Japan and South Korea have decided not to renew a currency-swap agreement worth $57 million, an apparent gesture to cut a thread in relations amid brimming tensions over a territorial spat.
The two nations sought to expand their swap deal to a total of $70 billion from $13 billion in an attempt to cushion the economy from the global downturn caused by the sovereign debt crisis in Europe, the Financial Times reports. The $57 million expansion is set to expire by the end of this month.
“Given the stable financial markets and the sound macroeconomic conditions of both countries, they concluded that the extension of the increase of the bilateral swap arrangements is unnecessary,” a joint statement by the Bank of Korea and the Ministry of Strategy and Finance, released Tuesday, read. Japan’s finance minister, Koriki Jojima, told reporters in Tokyo that the ‘extra resources’ were now “unnecessary”.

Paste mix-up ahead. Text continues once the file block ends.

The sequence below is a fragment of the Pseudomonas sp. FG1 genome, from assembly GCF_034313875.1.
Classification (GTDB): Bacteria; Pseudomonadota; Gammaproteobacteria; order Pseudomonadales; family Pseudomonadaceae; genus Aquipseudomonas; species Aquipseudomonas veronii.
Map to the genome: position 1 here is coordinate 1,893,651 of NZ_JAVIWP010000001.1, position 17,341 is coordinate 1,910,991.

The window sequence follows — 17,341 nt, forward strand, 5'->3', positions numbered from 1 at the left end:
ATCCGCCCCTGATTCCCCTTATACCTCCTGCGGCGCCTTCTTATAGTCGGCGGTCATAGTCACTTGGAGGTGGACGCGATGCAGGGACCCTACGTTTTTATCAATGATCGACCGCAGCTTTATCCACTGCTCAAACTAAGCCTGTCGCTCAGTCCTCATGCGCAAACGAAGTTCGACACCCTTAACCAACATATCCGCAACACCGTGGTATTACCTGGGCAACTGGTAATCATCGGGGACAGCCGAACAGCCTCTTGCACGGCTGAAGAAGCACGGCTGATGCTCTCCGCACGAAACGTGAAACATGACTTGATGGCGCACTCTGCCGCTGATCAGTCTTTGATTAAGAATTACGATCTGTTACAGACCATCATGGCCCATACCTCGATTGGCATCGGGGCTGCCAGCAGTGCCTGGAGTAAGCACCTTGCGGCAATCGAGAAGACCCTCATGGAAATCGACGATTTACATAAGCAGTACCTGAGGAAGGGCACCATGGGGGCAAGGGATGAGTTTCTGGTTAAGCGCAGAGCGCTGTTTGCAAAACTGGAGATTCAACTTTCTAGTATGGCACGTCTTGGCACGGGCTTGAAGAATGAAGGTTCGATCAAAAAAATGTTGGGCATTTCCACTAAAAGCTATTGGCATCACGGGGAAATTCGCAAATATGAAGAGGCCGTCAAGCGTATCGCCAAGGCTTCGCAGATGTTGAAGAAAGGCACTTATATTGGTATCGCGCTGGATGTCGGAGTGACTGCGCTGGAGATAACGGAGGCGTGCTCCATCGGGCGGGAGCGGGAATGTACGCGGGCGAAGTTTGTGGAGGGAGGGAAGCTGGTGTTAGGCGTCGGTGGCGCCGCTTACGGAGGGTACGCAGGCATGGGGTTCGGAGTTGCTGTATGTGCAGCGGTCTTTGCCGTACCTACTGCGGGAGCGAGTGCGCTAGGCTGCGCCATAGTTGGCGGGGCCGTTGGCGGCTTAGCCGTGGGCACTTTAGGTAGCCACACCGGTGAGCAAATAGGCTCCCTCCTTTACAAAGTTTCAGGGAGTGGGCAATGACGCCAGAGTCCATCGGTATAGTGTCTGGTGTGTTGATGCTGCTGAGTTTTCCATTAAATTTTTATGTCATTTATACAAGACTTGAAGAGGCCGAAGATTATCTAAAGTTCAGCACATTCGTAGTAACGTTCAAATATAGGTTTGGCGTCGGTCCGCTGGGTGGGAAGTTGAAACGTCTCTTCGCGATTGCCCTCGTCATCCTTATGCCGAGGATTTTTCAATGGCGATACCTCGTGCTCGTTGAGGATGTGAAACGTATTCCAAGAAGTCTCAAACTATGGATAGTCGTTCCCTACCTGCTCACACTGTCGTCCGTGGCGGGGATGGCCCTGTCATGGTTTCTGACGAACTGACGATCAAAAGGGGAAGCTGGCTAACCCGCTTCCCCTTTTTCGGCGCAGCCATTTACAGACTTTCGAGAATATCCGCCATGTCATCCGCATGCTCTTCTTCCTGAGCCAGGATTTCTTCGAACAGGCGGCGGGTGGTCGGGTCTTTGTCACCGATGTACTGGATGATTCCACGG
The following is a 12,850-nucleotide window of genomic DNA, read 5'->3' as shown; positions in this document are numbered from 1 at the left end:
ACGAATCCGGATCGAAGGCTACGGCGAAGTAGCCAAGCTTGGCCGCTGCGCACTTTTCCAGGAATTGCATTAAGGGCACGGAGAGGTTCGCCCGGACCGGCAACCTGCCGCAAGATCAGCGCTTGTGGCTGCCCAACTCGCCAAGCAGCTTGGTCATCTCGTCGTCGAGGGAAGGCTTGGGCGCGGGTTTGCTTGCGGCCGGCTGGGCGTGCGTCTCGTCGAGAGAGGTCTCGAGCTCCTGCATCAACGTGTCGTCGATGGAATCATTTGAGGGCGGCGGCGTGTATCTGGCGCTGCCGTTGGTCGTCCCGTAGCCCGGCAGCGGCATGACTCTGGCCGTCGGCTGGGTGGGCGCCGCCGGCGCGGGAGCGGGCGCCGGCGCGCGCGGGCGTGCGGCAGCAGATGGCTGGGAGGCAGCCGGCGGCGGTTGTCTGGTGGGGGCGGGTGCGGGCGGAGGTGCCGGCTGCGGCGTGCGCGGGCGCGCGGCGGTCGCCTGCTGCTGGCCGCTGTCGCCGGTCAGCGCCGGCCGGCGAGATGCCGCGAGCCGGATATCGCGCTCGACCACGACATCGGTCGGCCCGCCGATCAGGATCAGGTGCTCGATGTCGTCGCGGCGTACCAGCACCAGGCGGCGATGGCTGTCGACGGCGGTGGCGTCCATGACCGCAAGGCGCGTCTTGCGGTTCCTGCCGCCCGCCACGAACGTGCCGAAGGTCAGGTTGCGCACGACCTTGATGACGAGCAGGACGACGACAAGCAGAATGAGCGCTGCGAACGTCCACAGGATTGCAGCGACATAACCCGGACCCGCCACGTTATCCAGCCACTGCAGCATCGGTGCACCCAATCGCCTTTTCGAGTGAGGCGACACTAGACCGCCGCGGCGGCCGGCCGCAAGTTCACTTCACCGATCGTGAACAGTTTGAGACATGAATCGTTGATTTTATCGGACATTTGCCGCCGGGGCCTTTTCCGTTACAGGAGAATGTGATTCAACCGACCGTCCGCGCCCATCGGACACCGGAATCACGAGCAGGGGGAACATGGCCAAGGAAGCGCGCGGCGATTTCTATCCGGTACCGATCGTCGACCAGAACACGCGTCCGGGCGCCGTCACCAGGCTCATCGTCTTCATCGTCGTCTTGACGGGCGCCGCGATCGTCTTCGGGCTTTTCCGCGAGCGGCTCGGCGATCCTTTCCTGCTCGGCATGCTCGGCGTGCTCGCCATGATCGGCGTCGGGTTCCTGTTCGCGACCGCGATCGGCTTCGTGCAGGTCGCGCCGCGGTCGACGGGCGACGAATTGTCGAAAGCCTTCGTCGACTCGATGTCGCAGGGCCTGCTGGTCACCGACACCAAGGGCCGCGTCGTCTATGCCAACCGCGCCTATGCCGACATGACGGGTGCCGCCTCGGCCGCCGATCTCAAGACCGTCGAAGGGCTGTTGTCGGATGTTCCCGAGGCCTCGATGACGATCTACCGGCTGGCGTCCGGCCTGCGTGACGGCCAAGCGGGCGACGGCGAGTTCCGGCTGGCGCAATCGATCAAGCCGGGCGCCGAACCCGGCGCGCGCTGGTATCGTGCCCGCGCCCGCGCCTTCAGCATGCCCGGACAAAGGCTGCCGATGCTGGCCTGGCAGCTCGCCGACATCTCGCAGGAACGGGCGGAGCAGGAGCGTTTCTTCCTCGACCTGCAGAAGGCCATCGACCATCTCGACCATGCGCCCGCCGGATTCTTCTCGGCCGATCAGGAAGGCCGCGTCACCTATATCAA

The official announcement did not mention the territorial dispute while both sides denied that the move had any relation to the tug-of-war over the Dokdo, or Takeshima, islands. Analysts said that deteriorating ties may have played a part in the countries’ decisions.